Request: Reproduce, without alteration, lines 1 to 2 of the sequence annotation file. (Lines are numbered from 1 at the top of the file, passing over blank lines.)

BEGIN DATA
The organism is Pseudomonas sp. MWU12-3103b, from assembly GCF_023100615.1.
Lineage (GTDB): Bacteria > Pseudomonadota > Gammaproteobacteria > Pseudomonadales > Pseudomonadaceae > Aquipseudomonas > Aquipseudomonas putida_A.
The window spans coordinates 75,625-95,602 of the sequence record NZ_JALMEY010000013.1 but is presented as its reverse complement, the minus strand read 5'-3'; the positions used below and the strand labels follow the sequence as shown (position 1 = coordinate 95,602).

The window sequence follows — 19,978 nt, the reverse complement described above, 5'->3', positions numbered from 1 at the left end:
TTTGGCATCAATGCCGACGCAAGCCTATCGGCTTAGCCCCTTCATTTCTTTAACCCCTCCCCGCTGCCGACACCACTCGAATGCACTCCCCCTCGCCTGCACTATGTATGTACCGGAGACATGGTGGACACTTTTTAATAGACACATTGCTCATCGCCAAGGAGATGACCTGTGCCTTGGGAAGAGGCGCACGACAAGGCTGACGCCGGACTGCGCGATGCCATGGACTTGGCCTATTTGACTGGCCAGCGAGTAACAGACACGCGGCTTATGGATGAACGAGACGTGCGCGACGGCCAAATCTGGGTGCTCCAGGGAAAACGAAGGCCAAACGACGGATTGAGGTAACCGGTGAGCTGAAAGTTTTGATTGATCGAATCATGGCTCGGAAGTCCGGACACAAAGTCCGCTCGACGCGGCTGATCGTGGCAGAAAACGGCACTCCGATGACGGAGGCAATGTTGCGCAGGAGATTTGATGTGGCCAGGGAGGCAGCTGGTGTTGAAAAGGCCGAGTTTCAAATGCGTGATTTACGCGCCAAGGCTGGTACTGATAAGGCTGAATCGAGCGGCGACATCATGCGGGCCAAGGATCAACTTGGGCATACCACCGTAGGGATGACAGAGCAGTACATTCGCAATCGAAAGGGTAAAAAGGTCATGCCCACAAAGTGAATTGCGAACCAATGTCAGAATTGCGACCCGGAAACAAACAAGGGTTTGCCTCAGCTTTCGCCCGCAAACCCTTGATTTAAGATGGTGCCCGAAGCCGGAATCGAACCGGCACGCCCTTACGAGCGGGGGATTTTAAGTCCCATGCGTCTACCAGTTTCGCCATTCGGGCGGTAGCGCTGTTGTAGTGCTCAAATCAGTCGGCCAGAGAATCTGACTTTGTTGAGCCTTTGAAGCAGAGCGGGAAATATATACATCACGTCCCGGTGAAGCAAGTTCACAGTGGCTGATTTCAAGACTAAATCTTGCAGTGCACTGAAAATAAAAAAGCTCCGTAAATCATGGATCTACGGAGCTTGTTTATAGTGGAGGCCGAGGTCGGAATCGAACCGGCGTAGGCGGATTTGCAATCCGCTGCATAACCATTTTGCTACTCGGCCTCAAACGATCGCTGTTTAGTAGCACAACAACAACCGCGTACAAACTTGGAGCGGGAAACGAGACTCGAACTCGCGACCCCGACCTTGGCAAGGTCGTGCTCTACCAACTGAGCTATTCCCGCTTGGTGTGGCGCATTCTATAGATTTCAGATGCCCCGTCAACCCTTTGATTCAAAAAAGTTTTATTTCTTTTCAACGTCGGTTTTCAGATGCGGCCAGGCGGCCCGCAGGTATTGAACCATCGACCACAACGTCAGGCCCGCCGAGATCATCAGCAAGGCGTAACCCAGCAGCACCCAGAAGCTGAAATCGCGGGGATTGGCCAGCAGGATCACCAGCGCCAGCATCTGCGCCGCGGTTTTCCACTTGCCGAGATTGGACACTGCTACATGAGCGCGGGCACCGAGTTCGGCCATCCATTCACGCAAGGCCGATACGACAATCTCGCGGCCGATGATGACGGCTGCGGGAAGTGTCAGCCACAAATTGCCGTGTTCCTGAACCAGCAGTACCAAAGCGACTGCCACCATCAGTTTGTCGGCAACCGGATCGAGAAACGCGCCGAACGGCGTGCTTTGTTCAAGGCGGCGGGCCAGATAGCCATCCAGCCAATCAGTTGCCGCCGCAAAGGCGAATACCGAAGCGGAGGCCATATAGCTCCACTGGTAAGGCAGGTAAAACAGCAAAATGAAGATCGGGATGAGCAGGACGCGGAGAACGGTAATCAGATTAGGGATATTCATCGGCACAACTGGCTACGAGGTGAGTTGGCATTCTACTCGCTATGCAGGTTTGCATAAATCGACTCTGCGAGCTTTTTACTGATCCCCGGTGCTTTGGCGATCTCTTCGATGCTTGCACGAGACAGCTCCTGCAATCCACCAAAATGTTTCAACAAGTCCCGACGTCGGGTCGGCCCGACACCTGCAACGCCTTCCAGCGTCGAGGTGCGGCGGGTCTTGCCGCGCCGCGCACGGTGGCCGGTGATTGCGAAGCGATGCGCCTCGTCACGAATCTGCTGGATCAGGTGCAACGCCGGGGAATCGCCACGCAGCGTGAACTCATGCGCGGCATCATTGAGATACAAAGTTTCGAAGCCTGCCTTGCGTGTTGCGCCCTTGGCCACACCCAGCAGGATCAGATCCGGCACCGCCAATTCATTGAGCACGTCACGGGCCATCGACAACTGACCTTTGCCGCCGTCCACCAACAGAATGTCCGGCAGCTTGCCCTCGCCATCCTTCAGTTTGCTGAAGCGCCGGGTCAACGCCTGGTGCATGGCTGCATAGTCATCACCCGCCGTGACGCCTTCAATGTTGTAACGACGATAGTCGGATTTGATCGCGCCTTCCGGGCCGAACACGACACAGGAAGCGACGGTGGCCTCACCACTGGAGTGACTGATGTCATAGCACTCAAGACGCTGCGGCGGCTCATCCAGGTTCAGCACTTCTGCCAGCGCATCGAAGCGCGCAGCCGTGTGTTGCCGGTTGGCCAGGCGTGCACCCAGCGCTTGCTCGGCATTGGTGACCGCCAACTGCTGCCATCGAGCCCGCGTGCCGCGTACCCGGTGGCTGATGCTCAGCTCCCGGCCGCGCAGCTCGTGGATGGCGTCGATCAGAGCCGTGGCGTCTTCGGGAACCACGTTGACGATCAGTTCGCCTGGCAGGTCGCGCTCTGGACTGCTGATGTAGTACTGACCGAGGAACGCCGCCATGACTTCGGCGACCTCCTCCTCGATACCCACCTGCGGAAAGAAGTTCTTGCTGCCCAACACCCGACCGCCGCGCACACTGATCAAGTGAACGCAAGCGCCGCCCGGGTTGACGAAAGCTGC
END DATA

The organism is Pseudomonas sp. MWU12-3103b, from assembly GCF_023100615.1.
Lineage (GTDB): Bacteria > Pseudomonadota > Gammaproteobacteria > Pseudomonadales > Pseudomonadaceae > Aquipseudomonas > Aquipseudomonas putida_A.